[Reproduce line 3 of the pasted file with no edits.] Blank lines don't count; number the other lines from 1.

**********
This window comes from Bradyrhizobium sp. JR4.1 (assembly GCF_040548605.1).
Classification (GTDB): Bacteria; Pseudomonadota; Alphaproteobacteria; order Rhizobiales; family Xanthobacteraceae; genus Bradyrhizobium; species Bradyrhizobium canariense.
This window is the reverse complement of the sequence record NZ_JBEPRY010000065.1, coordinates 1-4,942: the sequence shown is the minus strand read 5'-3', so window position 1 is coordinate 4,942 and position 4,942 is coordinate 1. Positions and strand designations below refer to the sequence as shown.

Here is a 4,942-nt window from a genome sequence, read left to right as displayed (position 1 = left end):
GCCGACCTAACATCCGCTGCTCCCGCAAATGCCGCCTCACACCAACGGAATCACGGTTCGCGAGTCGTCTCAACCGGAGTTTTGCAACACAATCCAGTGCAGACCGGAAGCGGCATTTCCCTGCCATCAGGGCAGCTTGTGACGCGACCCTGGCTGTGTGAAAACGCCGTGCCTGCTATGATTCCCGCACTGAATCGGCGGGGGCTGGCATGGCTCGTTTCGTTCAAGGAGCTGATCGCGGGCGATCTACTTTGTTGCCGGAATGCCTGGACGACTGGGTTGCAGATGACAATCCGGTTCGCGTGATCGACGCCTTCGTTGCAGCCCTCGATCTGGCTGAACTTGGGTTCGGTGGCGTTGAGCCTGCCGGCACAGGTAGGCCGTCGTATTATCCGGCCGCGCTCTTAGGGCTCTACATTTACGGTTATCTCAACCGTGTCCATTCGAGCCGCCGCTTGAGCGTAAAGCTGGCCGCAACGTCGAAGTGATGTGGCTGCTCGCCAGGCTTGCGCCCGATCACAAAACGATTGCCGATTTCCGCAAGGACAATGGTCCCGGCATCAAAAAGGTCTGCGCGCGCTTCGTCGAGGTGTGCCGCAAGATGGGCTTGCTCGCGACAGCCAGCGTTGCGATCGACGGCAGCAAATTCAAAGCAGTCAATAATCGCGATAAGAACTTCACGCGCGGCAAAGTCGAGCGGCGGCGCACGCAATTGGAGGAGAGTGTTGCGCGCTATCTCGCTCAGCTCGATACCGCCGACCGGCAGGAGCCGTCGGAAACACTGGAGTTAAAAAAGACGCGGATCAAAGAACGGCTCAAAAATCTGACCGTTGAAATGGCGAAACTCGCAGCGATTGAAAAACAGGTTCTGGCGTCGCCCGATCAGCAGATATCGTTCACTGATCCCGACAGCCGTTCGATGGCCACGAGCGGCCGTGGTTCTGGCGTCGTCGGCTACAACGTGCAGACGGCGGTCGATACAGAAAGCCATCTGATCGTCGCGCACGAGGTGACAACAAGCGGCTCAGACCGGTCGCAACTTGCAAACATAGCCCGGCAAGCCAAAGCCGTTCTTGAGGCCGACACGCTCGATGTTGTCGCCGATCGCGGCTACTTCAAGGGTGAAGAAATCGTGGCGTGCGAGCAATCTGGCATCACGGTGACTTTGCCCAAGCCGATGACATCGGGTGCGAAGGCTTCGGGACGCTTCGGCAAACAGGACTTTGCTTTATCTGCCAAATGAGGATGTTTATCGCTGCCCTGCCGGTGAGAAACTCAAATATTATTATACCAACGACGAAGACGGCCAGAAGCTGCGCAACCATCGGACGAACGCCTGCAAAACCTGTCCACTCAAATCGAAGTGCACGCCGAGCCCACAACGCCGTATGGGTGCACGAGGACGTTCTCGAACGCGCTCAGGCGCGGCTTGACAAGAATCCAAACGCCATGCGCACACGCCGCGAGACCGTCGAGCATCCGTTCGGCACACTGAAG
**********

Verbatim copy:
This window is the reverse complement of the sequence record NZ_JBEPRY010000065.1, coordinates 1-4,942: the sequence shown is the minus strand read 5'-3', so window position 1 is coordinate 4,942 and position 4,942 is coordinate 1. Positions and strand designations below refer to the sequence as shown.